THE PROS & CONS
- What’s Good: An unparalleled, open air motoring experience.
- What’s Bad: The inherent safety of a motorcycle.
I had no idea what to expect from the Polaris Slingshot when it arrived at my house. I knew that it was based around an automotive drivetrain and that it had three wheels. I knew it looked like something Bruce Wayne would uncover in the basement of Wayne Enterprises and Lucius Fox to take it for a spin.
In the great province of Ontario, there is an ongoing pilot project that permits three-wheeled vehicles on the basis that drivers require a standard automobile licence and an approved helmet to operate a vehicle like this.
(I’m still not certain what an approved helmet means, so I wore my carbon fibre, FIA-rated Bell HP5 that’s intended for professional sports car racing, figuring it offered the greatest amount of passive safety. And I’m not certain whether the authorities would recognize the FIA helmet rating, but that’s another story.)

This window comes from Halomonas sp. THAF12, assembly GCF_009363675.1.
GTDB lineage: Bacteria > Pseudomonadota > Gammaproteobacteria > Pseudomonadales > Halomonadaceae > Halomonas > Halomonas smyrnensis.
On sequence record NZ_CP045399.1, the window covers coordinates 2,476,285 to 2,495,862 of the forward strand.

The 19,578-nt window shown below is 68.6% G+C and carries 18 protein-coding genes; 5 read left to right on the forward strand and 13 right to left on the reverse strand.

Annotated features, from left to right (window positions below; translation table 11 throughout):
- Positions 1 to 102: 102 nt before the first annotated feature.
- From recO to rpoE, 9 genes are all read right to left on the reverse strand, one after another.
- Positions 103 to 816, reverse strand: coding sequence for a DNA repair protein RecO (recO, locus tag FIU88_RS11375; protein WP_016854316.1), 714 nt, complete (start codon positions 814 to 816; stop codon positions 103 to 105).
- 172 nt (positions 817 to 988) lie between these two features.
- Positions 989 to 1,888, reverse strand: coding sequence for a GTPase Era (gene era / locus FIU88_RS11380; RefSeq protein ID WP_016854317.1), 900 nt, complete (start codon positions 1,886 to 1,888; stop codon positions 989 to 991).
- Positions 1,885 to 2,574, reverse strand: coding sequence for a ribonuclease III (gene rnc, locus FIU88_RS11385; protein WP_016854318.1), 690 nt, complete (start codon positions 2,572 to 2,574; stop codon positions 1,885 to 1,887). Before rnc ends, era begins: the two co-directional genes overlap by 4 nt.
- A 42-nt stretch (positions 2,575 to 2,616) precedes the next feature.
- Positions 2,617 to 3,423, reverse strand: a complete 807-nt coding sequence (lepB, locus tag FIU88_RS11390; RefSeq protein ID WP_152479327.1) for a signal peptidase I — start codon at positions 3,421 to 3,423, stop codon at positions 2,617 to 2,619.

Mechanically, it’s pretty simple. The chassis is a steel and aluminum spaceframe with high quality fiberglass bodywork. Under the clamshell hood, there’s a 2.4-litre ECOTEC four cylinder engine making 173 horsepower and 166 pounds of torque. It makes peak power at 6,200 RPM and peak torque at 4,700, so you’ll have to use all the revs for maximum acceleration.
It’s paired with a conventional a five-speed manual transmission. When was the last time you drove a five-speed manual? Nearly every manual offering is a six- or seven-speed today.
If you remember the Pontiac Solstice, then you know this drivetrain, but with the Slingshot, it has just 793 kilograms to motivate, which makes this one quick machine. Polaris says the Slingshot is capable of zero to 100 km/h in a tick or two under five seconds. Not quite motorcycle quick, but the Slingshot is certainly quicker than a significant majority of cars on the road.